Philadelphia Mint enters into contract with Seco/Warwick

The small letter at the nape of George Washington’s neck in the image above is a mint mark. The “P” indicates that the coin was struck at the Philadelphia Mint. (Courtesy: Seco/Warwick)

The Philadelphia Mint has asked for furnace upgrades from Seco/Warwick, the partner with proven experience and cooperation with national mints.

The Philadelphia Mint was established by the Coinage Act of 1792, when Philadelphia was the nation’s capital. It was the first public building constructed under the direction of the recently formed United States government. The machinery was powered by a horse walking circles in the basement. The minting technology has seen a few upgrades since then.

Seco/Warwick Group’s American subsidiary, located in Meadville, Pennsylvania, recently began the current round of upgrades, a refurbishment of all five of the Mint’s heat-treating furnaces, one furnace per year.

The heat-treating furnaces were installed there by Seco/Warwick USA from 1994 through 2000. Their function in the minting process is to anneal, clean, and dry the coin blanks to soften the metal prior to striking into coins, extending the service life of the striking dies.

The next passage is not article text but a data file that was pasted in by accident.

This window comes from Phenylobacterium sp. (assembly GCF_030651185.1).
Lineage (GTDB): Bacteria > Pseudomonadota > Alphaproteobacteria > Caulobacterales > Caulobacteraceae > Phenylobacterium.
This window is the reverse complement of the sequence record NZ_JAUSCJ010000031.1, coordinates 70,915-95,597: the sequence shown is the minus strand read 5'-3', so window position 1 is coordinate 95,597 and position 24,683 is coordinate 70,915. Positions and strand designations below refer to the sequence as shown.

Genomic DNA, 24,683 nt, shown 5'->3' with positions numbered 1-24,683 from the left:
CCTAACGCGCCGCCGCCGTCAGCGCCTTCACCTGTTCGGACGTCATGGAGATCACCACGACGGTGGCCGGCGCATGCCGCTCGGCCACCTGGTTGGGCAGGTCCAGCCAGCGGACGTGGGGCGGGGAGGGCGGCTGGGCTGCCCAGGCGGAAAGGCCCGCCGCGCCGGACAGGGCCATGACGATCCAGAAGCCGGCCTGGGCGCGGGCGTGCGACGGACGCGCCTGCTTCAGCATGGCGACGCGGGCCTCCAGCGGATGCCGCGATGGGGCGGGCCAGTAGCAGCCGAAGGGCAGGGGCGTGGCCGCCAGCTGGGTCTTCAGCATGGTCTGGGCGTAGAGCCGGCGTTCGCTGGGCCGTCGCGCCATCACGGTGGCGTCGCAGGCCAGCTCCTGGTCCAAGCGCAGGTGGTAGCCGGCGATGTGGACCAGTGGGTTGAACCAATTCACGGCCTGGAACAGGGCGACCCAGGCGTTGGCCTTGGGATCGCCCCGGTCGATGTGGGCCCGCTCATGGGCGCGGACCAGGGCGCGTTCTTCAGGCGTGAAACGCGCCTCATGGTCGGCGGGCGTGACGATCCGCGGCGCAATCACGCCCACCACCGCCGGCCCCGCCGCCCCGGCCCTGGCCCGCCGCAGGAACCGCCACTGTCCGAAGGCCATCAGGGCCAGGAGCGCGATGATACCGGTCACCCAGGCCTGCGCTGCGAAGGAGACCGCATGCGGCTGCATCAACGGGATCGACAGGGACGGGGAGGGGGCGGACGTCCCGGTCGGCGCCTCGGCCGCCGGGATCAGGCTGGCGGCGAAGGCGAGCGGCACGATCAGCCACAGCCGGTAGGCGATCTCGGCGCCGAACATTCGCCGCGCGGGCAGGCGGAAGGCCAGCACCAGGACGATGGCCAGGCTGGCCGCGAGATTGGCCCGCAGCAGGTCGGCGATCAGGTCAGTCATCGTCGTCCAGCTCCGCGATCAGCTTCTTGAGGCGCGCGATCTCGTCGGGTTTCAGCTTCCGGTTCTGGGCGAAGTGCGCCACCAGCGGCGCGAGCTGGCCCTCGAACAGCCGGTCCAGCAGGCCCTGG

All five furnaces are 4,000 pound-per-hour rotary retort furnaces outfitted with Seco/Warwick’s patented Whirl-A-Way Quench™ system, as well as a hopper feeder, a batch burnish barrel, and a batch/continuous drum drier. The furnaces are showing their age after a quarter century and the Mint opted for a comprehensive refurbishment.

“Our partner has plenty of coin to heat-treat, but they don’t have any to burn,” said Marcus Lord, Seco/Warwick USA managing director. “These waste-heat recovery and combustion efficiency upgrades are going to save them a mint while cutting carbon and NOx emissions nearly in half.”

To reduce energy consumption, Seco/Warwick is replacing insulation, roof panels, and radiant tubes as well as upgrading the loading systems with an improved, more user-friendly design. New, more energy-efficient burners are being installed, along with recuperators to preheat the combustion air to improve energy efficiency and use less natural gas.

Mechanical improvements include replacing drive motors and two-speed gear boxes. The retort can over-heat and warp if the rotary retort unexpectedly stops before the cool-down cycle. As a failsafe, Seco/Warwick added a pneumatic backup motor that can run the gearbox off the Mint’s compressed air reservoir during a power outage.

Beyond upgrades to legacy systems, mints around the world are also upgrading their heat-treating capabilities to improve the strength and longevity of their stamping dies by installing Vector® high-pressure gas quench vacuum furnaces. Many of these newer systems include options of high vacuum, convection heating, as well as Seco/Warwick’s patented PreNITLPC® technology, which makes thin layer nitriding possible.